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Introduction

Florence Kimball
Helen Goldhaft Wernicoff
Interlude, 1910-1936

Marie Koenig Olson
Patricia O'Connor Halloran
Interlude, 1938-1939

Helen Borchmann Doremus
Sylvia Burg Salk
Interlude, 1940s

Catherine Fabricant
Helena Haight
Conclusion
Credits

Keynote Address presented at the
95th Annual Conference for Veterinarians
March 14, 2002

Presented by Donald F. Smith, Dean
Research Assistance by Laura Finkel, Former College Archivist

Introduction

No discussion of Cornell's female veterinary legacy, or of Cornell firsts, would be complete without mention of Florence Kimball, who in 1910 became the first woman in the United States to receive the DVM degree. But the story of Cornell's pioneering veterinary alumnae only begins with Dr. Kimball's groundbreaking accomplishment. Thirty-three more women followed her through veterinary college at Cornell in the period from 1910 and 1949. This is the best of their story.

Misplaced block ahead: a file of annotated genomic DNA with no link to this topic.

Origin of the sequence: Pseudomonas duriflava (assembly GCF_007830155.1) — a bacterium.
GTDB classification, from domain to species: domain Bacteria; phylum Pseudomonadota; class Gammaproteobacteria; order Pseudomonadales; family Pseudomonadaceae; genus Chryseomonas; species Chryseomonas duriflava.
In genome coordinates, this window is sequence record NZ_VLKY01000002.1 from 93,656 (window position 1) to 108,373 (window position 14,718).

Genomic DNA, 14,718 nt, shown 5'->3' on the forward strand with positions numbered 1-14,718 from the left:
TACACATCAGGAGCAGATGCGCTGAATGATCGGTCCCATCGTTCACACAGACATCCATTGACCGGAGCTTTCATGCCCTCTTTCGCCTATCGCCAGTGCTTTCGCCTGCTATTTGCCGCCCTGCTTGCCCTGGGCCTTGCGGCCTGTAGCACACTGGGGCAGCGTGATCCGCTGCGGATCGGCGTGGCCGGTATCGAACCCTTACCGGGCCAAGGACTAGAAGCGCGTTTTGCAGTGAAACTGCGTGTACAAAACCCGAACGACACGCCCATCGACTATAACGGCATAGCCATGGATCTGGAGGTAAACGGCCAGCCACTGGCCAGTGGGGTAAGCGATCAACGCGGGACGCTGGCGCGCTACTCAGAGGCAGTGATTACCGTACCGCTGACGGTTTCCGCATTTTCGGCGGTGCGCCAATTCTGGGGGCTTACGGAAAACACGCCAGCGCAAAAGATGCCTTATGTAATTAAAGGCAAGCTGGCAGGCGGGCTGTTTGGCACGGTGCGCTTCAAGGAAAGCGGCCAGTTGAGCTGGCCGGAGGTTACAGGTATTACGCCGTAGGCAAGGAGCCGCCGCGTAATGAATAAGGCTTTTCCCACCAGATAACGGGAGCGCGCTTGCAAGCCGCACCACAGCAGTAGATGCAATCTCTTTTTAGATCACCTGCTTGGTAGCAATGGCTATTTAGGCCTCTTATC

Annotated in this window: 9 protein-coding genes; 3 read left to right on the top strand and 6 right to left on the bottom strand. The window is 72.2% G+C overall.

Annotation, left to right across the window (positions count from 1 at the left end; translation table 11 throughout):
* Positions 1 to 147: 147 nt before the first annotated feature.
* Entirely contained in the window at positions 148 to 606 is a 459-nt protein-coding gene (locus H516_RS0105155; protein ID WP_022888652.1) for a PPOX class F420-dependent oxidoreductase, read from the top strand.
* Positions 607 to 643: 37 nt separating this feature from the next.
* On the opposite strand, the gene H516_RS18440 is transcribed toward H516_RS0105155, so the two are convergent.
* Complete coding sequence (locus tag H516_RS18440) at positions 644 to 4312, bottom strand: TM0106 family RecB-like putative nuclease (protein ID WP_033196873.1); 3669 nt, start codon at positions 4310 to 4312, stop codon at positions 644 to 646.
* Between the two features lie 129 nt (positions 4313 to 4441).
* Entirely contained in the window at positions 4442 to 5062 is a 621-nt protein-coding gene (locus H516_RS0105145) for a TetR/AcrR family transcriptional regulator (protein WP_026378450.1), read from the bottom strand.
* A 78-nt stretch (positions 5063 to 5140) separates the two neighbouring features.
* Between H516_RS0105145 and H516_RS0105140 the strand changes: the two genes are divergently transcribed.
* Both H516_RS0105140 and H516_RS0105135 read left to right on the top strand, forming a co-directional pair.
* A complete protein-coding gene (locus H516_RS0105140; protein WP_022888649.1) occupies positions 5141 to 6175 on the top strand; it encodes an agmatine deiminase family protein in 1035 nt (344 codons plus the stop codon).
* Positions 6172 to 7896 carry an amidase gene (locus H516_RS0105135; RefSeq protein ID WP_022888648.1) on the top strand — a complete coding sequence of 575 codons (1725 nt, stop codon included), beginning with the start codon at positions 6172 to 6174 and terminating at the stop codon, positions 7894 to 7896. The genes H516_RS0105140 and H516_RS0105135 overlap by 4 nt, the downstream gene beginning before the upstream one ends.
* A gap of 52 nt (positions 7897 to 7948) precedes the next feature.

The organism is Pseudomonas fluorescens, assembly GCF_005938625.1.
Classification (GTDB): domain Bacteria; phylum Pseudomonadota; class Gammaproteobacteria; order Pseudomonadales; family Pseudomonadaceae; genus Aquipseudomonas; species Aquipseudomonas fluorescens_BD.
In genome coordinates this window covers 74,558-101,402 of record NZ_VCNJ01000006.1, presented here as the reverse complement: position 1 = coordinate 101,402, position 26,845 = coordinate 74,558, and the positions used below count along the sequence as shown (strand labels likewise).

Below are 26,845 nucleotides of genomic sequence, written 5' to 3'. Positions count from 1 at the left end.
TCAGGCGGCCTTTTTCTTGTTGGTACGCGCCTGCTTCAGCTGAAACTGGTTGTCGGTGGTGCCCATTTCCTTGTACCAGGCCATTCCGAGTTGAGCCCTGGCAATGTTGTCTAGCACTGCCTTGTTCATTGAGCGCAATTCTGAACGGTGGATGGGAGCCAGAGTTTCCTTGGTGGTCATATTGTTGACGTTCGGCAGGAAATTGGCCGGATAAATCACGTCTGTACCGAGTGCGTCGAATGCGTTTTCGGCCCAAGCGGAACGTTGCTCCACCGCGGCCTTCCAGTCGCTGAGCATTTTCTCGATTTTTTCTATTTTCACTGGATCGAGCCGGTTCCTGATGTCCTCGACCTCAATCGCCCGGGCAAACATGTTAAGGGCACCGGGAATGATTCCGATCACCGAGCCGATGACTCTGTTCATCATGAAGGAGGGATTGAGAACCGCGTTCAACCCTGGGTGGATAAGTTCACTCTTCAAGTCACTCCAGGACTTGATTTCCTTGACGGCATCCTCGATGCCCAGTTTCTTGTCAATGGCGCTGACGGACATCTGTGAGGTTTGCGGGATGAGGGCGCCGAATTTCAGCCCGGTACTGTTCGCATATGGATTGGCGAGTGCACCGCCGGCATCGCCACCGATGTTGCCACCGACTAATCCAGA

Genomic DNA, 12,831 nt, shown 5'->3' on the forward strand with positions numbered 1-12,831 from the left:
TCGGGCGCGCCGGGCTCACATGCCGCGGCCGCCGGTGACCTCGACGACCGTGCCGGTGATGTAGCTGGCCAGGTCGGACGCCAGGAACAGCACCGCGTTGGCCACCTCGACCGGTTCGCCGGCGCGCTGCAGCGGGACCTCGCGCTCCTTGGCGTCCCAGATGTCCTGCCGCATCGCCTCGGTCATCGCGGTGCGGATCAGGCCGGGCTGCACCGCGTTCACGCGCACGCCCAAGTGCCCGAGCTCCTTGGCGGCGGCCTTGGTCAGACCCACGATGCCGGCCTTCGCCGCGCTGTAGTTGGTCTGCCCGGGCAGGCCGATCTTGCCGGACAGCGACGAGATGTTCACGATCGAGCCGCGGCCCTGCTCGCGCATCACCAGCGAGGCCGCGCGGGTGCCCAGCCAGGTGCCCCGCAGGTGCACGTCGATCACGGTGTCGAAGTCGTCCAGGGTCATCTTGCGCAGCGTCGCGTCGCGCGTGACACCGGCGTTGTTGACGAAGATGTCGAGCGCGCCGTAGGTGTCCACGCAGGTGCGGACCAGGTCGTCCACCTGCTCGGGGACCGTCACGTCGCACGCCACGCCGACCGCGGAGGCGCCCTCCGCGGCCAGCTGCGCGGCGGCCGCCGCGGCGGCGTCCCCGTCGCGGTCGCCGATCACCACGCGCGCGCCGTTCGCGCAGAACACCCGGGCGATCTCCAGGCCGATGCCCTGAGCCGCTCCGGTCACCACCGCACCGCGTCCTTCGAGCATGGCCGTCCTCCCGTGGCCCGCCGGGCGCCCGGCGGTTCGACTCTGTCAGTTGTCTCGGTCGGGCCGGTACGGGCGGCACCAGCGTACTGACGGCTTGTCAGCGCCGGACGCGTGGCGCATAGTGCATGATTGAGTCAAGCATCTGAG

The use of the word "best" is not intended to pass judgment on the relative merits of these women, either professionally or personally. It does, however, highlight my desire to focus on their career accomplishments and the professional context within which they and their families lived their lives. Less attention will be given to cataloging the extraordinary difficulties and unusual challenges that many faced, though I acknowledge that these were critical issues.

I am indebted to the record of Professor Emeritus Ellis Leonard's various works - I have referred to him liberally during this presentation. I am also grateful for the personal interviews and written reports contributed by these women and by their family members

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Florence KimballHelen Goldhaft Wernicoff
Helen DoremusMarie Koenig Olson
Sylvia Burg SalkPatricia O'Connor Halloran
Catherine FabricantHelena Haight



College Archives
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College of Veterinary Medicine